The TV documentary series “Zwarte Zwanen (Black Swans)” broadcast two episodes about the world of pensions this summer. It has become a much talked about documentary series.
Nothing left in the money pot
Although some will probably deny it, there is a lot wrong with the pension sector.
The most important issue is that support for the sector is under pressure from all sides. As we move to a new pension system, instead of denying or trivialising these problems we should be addressing these problems seriously and not proclaiming: “we are all making progress”, as Tuur Elzinga of the Dutch Trade Union Confederation (Federatie Nederlandse Vakbeweging, FNV) did. The trade unions and FNV in particular are one of the main architects of the new pension system. Such statements are counter-productive and simply misleading.
Young people – both those who are well-educated and those who are not – believe that there is nothing left in the money pot for them. My younger colleagues also say this. You should try talking to your baker about pensions when you buy your next loaf of bread. It is very likely that the baker has no idea how his pension is arranged.
This loss of support is a serious problem to which legislators pay too little attention.
Older people, in turn, say: I was promised a pension for 30 years, and now it turns out that those promises cannot be kept. In terms of purchasing power, participants have already lost some 25%. After all, our pension is nominal, not real.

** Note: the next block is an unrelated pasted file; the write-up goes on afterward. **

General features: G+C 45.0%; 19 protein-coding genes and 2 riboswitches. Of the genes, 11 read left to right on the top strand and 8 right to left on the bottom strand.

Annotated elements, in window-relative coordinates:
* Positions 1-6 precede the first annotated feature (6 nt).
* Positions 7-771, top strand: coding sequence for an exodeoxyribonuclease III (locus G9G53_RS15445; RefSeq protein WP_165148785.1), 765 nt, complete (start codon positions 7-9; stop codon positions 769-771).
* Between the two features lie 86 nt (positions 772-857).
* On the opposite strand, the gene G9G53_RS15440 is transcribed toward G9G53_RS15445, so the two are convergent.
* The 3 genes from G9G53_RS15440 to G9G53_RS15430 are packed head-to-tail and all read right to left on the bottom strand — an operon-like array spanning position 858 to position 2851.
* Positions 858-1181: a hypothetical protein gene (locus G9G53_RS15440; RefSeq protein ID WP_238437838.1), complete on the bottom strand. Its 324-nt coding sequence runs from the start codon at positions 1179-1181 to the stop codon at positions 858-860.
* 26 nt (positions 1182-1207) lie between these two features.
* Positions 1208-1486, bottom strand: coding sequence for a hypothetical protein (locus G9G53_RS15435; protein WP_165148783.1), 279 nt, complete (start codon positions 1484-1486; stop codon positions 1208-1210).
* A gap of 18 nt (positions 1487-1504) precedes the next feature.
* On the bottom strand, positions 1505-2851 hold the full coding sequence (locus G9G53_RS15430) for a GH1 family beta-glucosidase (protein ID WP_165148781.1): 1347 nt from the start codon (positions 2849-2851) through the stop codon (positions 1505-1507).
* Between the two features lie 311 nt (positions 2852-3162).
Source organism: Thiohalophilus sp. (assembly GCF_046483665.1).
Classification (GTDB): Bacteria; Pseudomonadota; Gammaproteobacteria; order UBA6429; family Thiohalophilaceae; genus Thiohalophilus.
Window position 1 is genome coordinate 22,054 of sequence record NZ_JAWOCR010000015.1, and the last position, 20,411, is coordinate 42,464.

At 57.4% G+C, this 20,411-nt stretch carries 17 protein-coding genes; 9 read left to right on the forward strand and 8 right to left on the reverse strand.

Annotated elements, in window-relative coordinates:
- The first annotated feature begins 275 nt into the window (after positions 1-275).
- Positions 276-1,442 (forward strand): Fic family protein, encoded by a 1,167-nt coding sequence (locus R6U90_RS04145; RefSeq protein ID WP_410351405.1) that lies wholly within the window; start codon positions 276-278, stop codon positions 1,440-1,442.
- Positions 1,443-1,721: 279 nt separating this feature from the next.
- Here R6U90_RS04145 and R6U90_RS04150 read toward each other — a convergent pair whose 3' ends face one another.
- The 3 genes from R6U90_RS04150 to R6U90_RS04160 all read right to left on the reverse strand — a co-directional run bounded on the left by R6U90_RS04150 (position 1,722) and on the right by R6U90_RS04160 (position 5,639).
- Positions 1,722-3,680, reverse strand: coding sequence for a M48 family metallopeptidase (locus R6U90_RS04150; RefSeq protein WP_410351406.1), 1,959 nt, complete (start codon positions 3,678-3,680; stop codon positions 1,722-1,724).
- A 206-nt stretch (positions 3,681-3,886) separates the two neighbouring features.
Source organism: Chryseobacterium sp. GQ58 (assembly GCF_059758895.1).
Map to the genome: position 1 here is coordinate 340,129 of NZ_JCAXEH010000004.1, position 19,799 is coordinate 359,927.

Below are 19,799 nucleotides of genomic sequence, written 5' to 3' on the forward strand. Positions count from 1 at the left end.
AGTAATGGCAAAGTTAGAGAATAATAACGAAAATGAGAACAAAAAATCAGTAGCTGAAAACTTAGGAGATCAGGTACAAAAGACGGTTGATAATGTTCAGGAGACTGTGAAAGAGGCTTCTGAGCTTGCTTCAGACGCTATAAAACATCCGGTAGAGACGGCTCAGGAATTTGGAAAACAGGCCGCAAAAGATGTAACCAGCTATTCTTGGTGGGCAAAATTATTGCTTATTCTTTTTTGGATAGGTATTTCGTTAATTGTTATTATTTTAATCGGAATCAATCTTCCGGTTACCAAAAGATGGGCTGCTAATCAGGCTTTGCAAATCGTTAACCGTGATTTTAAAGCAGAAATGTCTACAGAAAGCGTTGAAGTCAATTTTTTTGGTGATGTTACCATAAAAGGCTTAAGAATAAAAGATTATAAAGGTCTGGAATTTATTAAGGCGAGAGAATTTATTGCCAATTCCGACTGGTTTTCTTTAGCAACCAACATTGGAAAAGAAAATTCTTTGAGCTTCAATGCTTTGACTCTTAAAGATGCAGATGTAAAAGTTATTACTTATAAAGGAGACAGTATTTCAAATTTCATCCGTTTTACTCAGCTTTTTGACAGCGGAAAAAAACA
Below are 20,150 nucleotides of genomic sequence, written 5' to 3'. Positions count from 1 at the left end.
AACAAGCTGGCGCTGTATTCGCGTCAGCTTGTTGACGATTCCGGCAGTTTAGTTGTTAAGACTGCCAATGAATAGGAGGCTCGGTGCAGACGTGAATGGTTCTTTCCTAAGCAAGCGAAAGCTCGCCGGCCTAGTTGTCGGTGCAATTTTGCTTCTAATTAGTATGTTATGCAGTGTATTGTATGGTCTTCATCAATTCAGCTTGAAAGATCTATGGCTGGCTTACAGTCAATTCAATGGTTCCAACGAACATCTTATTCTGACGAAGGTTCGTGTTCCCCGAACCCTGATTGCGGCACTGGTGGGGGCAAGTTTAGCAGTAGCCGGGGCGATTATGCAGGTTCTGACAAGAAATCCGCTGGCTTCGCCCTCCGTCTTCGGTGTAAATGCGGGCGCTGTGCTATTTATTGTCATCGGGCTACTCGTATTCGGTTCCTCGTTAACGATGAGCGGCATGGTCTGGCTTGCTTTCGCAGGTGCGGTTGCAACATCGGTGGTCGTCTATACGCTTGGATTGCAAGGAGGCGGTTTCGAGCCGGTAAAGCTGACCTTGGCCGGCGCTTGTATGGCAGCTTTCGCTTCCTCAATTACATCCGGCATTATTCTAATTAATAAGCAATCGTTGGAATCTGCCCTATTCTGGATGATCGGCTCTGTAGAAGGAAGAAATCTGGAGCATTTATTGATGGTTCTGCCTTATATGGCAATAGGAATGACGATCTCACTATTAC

The problems will remain, even with the new pension system. I do not expect confidence in pension funds to increase as a result of this new system. One way to regain this confidence is, first of all, to admit that major mistakes were made by the pension funds and the social partners, including mistakes in communication. That would be a good start. Simply to say: ‘guys, we’ve made a mess of things, but we’re going to do it differently now.’ I think that a statement like this will already be met with a great deal of understanding.
I recommend watching the Zwarte Zwanen episodes again, if only to get an idea of the huge gap that has opened up between the participants and the pension funds.
Love it or hate it
Pensioenpro, the trade journal for pension professionals, rightly commented on a Zwarte Zwanen episode:
“The episode raises important questions for the pension sector. How much tolerance should funds show to individual participants, even if the funds are legally correct? Has the system become too complicated? And how can funds, administrators and social partners jointly prevent the implementation from becoming completely bogged down? Is €7 bn a year for a funded pillar a justifiable expense? And perhaps most importantly: how can the lack of indexation and the interest rate problem finally be tackled?”
And this says it all. The new system is possibly even more complicated than the previous one. Shouldn’t this be addressed? After all, wasn’t this the purpose of a new pension law?
‘Love it or hate it’, Zwarte Zwanen exposed many shortcomings that the general public are unaware of. For this reason alone, the fact that attention is being paid to this should be welcomed. Although it does not help to restore confidence in the sector. The time is almost up: it is 5 minutes to 12. Is it time to say sorry?
GMW pension attorney mr. K. Vermeulen and prof. dr. H. van Meerten conduct various proceedings against the state and pension funds. Are you professionally interested in GMW’s pension solutions? Then please do not hesitate to contact us.